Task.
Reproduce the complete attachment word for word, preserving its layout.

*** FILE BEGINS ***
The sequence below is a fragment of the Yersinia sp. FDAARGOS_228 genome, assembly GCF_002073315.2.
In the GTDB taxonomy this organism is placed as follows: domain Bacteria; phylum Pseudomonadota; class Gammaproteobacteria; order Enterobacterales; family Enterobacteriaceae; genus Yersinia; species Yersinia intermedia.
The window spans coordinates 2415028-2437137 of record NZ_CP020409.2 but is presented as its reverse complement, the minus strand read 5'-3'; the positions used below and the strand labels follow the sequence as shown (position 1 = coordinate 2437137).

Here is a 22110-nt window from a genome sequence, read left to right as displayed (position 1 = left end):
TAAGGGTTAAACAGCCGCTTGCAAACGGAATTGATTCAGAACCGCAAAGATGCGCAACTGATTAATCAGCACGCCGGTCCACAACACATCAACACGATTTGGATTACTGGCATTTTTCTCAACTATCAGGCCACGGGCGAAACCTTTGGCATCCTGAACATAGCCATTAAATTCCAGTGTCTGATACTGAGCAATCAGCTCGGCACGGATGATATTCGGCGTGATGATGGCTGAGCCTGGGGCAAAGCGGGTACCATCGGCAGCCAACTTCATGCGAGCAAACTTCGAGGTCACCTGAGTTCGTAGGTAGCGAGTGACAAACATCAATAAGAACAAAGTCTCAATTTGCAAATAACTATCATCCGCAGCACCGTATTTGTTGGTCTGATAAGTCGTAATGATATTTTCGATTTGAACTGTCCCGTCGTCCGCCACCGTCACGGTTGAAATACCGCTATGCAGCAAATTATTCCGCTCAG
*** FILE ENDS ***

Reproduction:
The sequence below is a fragment of the Yersinia sp. FDAARGOS_228 genome, assembly GCF_002073315.2.
In the GTDB taxonomy this organism is placed as follows: domain Bacteria; phylum Pseudomonadota; class Gammaproteobacteria; order Enterobacterales; family Enterobacteriaceae; genus Yersinia; species Yersinia intermedia.
The window spans coordinates 2415028-2437137 of record NZ_CP020409.2 but is presented as its reverse complement, the minus strand read 5'-3'; the positions used below and the strand labels follow the sequence as shown (position 1 = coordinate 2437137).

Here is a 22110-nt window from a genome sequence, read left to right as displayed (position 1 = left end):
TAAGGGTTAAACAGCCGCTTGCAAACGGAATTGATTCAGAACCGCAAAGATGCGCAACTGATTAATCAGCACGCCGGTCCACAACACATCAACACGATTTGGATTACTGGCATTTTTCTCAACTATCAGGCCACGGGCGAAACCTTTGGCATCCTGAACATAGCCATTAAATTCCAGTGTCTGATACTGAGCAATCAGCTCGGCACGGATGATATTCGGCGTGATGATGGCTGAGCCTGGGGCAAAGCGGGTACCATCGGCAGCCAACTTCATGCGAGCAAACTTCGAGGTCACCTGAGTTCGTAGGTAGCGAGTGACAAACATCAATAAGAACAAAGTCTCAATTTGCAAATAACTATCATCCGCAGCACCGTATTTGTTGGTCTGATAAGTCGTAATGATATTTTCGATTTGAACTGTCCCGTCGTCCGCCACCGTCACGGTTGAAATACCGCTATGCAGCAAATTATTCCGCTCAG